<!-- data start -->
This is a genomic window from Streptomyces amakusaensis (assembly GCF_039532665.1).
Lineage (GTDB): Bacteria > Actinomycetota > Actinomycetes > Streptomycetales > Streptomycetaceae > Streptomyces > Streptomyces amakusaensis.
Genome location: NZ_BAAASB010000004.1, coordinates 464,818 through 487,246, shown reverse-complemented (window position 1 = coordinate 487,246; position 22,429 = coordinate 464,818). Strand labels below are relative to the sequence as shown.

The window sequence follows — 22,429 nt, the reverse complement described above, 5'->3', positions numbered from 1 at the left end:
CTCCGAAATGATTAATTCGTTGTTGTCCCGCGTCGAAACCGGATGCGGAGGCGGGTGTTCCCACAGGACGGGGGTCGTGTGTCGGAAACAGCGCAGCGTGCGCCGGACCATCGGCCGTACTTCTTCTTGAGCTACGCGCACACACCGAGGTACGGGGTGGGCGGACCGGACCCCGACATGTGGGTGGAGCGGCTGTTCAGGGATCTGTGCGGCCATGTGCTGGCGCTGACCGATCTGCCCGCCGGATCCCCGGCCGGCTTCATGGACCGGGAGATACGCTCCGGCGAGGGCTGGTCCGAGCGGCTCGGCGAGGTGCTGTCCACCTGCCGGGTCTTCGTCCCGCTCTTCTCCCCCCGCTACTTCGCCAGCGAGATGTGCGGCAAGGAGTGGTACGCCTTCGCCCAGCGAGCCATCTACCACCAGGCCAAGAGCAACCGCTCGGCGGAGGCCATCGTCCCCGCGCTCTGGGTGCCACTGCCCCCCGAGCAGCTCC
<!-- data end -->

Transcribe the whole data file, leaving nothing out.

This is a genomic window from Streptomyces amakusaensis (assembly GCF_039532665.1).
Lineage (GTDB): Bacteria > Actinomycetota > Actinomycetes > Streptomycetales > Streptomycetaceae > Streptomyces > Streptomyces amakusaensis.
Genome location: NZ_BAAASB010000004.1, coordinates 464,818 through 487,246, shown reverse-complemented (window position 1 = coordinate 487,246; position 22,429 = coordinate 464,818). Strand labels below are relative to the sequence as shown.

The window sequence follows — 22,429 nt, the reverse complement described above, 5'->3', positions numbered from 1 at the left end:
CTCCGAAATGATTAATTCGTTGTTGTCCCGCGTCGAAACCGGATGCGGAGGCGGGTGTTCCCACAGGACGGGGGTCGTGTGTCGGAAACAGCGCAGCGTGCGCCGGACCATCGGCCGTACTTCTTCTTGAGCTACGCGCACACACCGAGGTACGGGGTGGGCGGACCGGACCCCGACATGTGGGTGGAGCGGCTGTTCAGGGATCTGTGCGGCCATGTGCTGGCGCTGACCGATCTGCCCGCCGGATCCCCGGCCGGCTTCATGGACCGGGAGATACGCTCCGGCGAGGGCTGGTCCGAGCGGCTCGGCGAGGTGCTGTCCACCTGCCGGGTCTTCGTCCCGCTCTTCTCCCCCCGCTACTTCGCCAGCGAGATGTGCGGCAAGGAGTGGTACGCCTTCGCCCAGCGAGCCATCTACCACCAGGCCAAGAGCAACCGCTCGGCGGAGGCCATCGTCCCCGCGCTCTGGGTGCCACTGCCCCCCGAGCAGCTCC